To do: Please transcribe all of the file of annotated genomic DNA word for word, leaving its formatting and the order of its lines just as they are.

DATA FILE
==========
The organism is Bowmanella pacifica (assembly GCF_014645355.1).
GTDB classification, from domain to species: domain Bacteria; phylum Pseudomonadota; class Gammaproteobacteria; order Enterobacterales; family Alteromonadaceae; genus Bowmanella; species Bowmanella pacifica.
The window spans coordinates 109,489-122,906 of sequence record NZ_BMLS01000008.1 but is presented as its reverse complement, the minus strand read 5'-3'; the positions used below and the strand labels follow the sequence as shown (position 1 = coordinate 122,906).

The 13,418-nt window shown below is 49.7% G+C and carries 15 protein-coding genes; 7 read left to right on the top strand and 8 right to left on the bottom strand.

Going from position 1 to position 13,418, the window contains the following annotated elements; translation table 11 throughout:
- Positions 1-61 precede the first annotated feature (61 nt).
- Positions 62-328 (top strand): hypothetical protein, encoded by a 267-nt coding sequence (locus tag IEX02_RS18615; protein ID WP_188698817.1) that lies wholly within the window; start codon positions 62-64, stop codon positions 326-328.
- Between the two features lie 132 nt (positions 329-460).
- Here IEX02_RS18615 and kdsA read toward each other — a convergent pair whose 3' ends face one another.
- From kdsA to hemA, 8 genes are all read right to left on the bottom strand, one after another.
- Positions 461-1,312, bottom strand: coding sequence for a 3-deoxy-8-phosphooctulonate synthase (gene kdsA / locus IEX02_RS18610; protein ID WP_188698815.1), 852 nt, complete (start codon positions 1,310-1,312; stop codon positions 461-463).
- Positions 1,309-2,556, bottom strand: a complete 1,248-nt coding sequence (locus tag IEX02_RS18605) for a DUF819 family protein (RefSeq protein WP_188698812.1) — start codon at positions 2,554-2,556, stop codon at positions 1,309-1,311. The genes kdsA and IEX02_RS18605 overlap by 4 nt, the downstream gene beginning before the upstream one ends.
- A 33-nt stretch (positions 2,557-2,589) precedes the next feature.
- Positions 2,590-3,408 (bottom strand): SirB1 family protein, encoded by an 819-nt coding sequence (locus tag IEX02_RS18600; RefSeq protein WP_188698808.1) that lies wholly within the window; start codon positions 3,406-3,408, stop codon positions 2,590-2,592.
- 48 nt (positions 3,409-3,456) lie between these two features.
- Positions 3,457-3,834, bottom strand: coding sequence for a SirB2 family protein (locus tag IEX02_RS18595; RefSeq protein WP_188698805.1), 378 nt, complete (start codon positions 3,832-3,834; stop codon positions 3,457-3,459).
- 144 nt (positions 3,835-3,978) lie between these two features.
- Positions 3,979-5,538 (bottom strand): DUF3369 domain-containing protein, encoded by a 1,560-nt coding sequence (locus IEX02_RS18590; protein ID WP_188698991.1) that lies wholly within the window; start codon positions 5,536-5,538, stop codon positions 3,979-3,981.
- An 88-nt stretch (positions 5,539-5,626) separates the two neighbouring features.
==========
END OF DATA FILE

The organism is Bowmanella pacifica (assembly GCF_014645355.1).
GTDB classification, from domain to species: domain Bacteria; phylum Pseudomonadota; class Gammaproteobacteria; order Enterobacterales; family Alteromonadaceae; genus Bowmanella; species Bowmanella pacifica.
The window spans coordinates 109,489-122,906 of sequence record NZ_BMLS01000008.1 but is presented as its reverse complement, the minus strand read 5'-3'; the positions used below and the strand labels follow the sequence as shown (position 1 = coordinate 122,906).

The 13,418-nt window shown below is 49.7% G+C and carries 15 protein-coding genes; 7 read left to right on the top strand and 8 right to left on the bottom strand.

Going from position 1 to position 13,418, the window contains the following annotated elements; translation table 11 throughout:
- Positions 1-61 precede the first annotated feature (61 nt).
- Positions 62-328 (top strand): hypothetical protein, encoded by a 267-nt coding sequence (locus tag IEX02_RS18615; protein ID WP_188698817.1) that lies wholly within the window; start codon positions 62-64, stop codon positions 326-328.
- Between the two features lie 132 nt (positions 329-460).
- Here IEX02_RS18615 and kdsA read toward each other — a convergent pair whose 3' ends face one another.
- From kdsA to hemA, 8 genes are all read right to left on the bottom strand, one after another.
- Positions 461-1,312, bottom strand: coding sequence for a 3-deoxy-8-phosphooctulonate synthase (gene kdsA / locus IEX02_RS18610; protein ID WP_188698815.1), 852 nt, complete (start codon positions 1,310-1,312; stop codon positions 461-463).
- Positions 1,309-2,556, bottom strand: a complete 1,248-nt coding sequence (locus tag IEX02_RS18605) for a DUF819 family protein (RefSeq protein WP_188698812.1) — start codon at positions 2,554-2,556, stop codon at positions 1,309-1,311. The genes kdsA and IEX02_RS18605 overlap by 4 nt, the downstream gene beginning before the upstream one ends.
- A 33-nt stretch (positions 2,557-2,589) precedes the next feature.
- Positions 2,590-3,408 (bottom strand): SirB1 family protein, encoded by an 819-nt coding sequence (locus tag IEX02_RS18600; RefSeq protein WP_188698808.1) that lies wholly within the window; start codon positions 3,406-3,408, stop codon positions 2,590-2,592.
- 48 nt (positions 3,409-3,456) lie between these two features.
- Positions 3,457-3,834, bottom strand: coding sequence for a SirB2 family protein (locus tag IEX02_RS18595; RefSeq protein WP_188698805.1), 378 nt, complete (start codon positions 3,832-3,834; stop codon positions 3,457-3,459).
- 144 nt (positions 3,835-3,978) lie between these two features.
- Positions 3,979-5,538 (bottom strand): DUF3369 domain-containing protein, encoded by a 1,560-nt coding sequence (locus IEX02_RS18590; protein ID WP_188698991.1) that lies wholly within the window; start codon positions 5,536-5,538, stop codon positions 3,979-3,981.
- An 88-nt stretch (positions 5,539-5,626) separates the two neighbouring features.